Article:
On seeing what you want to see

by Richard on May 16, 2012

Some while ago I had a bizarre experience on a school trip. We visited the village of Port Eynon on Gower, I was there as an extra pair of adult hands, helping out the teachers. The weather wasn’t fit to start the day on the beach, so we spent the morning doing a geography project, walking round the village looking for various things. Nothing complicated, you understand. We are talking about 7 year olds here. The class was divided into teams of 4 children, each with a responsible adult in charge. All except for 1 group. I looked after that one. :)

My team were about the last to arrive at the village church, but the groups we met coming away from there were full of excitement: “There’s a broken grave! You can see a skull!” To say I was sceptical is a modest understatement, but my four girls were having none of it. Their friends had seen it. It must be true. They said so.

Sure enough, in the churchyard we found the right spot, having had it pointed out to us by about 400 ghoulishly excited 7 year old guides. “I’ve seen it! It’s over there!!” It was a 19th century grave covered by an inscribed stone slab slightly raised above the ground and, yes, the stone slab was broken in two places exposing the ground beneath. We peered in through the gap. Triumphantly, my 4 team-members declared they had seen it too. They saw the skull.

Try as I might, I couldn’t see anything remotely resembling human remains. Time, I thought, to put them right. We talked about how deep graves are dug, how much earth is put on a coffin. How, I asked, was a skull going to appear from the depths? Then I held forth at some length on the subject of looking with our own eyes and seeing for ourselves, not merely taking others’ word for it. Just because someone else says a thing is so, I expatiated, doesn’t make it so. Look with open eyes and open minds. A powerful lesson, I thought. Now it was me feeling triumphant.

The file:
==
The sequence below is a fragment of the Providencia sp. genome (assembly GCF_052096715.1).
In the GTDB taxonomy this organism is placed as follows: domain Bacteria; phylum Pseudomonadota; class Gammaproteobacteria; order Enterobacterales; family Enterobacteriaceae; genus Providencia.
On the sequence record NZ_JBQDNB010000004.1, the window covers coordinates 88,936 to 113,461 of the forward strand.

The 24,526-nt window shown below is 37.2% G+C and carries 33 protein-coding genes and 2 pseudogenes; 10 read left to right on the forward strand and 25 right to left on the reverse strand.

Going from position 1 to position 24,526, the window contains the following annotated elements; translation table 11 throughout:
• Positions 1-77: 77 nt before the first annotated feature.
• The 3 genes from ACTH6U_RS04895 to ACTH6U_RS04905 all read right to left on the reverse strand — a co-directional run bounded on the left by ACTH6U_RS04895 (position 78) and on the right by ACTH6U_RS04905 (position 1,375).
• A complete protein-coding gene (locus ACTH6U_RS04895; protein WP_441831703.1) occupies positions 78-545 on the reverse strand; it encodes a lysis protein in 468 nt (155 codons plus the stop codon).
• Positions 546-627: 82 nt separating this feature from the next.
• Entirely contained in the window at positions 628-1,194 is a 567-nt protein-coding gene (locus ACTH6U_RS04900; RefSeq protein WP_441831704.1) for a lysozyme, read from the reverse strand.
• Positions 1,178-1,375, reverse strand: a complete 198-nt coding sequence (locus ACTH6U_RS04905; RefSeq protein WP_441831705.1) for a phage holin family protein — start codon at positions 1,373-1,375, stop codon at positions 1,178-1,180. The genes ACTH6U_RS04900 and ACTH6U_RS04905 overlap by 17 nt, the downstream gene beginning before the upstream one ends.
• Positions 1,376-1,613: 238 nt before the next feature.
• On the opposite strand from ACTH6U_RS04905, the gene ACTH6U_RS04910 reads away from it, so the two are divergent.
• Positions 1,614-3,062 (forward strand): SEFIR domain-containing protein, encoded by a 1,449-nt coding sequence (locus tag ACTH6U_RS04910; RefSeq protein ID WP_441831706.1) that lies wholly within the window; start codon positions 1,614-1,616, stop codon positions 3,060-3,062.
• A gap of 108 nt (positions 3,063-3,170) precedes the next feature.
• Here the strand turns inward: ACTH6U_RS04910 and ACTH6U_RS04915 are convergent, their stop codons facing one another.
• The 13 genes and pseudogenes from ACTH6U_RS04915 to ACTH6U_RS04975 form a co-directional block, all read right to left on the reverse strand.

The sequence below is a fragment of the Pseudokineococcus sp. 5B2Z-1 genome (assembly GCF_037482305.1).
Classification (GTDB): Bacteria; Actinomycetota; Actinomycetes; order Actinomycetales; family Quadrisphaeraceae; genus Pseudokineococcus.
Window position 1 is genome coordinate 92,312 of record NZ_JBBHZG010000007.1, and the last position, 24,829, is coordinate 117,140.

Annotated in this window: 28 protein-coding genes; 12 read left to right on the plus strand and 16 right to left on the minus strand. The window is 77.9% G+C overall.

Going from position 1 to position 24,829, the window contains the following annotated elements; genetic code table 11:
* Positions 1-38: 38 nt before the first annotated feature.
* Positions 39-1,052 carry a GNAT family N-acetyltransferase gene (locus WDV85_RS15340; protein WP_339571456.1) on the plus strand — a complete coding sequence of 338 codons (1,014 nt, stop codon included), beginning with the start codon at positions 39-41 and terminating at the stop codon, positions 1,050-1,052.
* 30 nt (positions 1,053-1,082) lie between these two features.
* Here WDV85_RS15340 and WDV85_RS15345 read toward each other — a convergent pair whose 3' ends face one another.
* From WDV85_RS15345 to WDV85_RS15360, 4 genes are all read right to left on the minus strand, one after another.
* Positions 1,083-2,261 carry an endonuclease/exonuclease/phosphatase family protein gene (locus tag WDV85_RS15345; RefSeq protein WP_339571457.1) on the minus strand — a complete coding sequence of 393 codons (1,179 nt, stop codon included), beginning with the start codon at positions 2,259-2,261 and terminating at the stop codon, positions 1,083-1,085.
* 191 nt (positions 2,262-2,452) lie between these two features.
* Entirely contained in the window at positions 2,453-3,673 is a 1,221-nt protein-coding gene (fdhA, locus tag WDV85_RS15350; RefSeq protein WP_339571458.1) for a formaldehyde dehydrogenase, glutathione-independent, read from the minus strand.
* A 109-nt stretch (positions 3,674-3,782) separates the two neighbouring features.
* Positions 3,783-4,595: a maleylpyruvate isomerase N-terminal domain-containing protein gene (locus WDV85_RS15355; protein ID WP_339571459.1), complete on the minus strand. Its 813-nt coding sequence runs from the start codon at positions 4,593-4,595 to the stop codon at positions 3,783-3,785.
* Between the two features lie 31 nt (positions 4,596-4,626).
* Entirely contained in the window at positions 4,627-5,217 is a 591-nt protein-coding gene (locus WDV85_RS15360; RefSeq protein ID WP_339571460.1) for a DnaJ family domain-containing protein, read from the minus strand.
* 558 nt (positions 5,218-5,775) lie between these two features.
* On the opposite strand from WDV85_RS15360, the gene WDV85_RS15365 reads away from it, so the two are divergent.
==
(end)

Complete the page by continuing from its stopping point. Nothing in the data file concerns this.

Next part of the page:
But guess what?

It made no difference. They all went home full of it. They had seen a skull. It was there.

It isn’t just children who do that, is it?

More reblogging. So sue me.

{ 4 comments… read them below or add one }

1

Phillip Mutchell 05.16.12 at 8:16 pm

Oh droll Richard, but the kingdom of heaven is full of those who are like little children. Dare I suggest that it might be you who seeing could not see?

2

Richard 05.16.12 at 10:29 pm

Suggest what you like, Phillip. But that’s a true story from 5 years ago.

3

Phillip Mutchell 05.17.12 at 8:39 am

I wasn’t implying that the story wasn’t true Richard but that because you couldn’t see what the children saw, they were wrong, and evidently your implication is others see what they want to see, and are also wrong, but Christ employed Isaiah for the very purpose of rebuking those of Israel after the flesh who lacked that spiritual sight whereby they could see Him, precisely because their expectations of the Messiah forbid them seeing differently, similarly now a gospel that is intent on a total inclusion reflecting the political concerns of those excreted from our educational institutions is incapable of seeing the truth of God’s election and damnation, but no matter those who read their bible know that, for that sect which is of Christ ‘it is everywhere spoken against.’ ‘Art thou a master of Israel and knowest not these things?’

4

Richard 05.17.12 at 10:22 am

On this occasion, I didn’t see what the children saw because they didn’t see what they thought they saw! You will wander round Britain’s churchyards for a long time before you find any human remains lying on the surface (barring foul play, of course). You’ve missed the point of the story. It was not that “others see what they want to see” be that we are all capable of seeing what we want to see.

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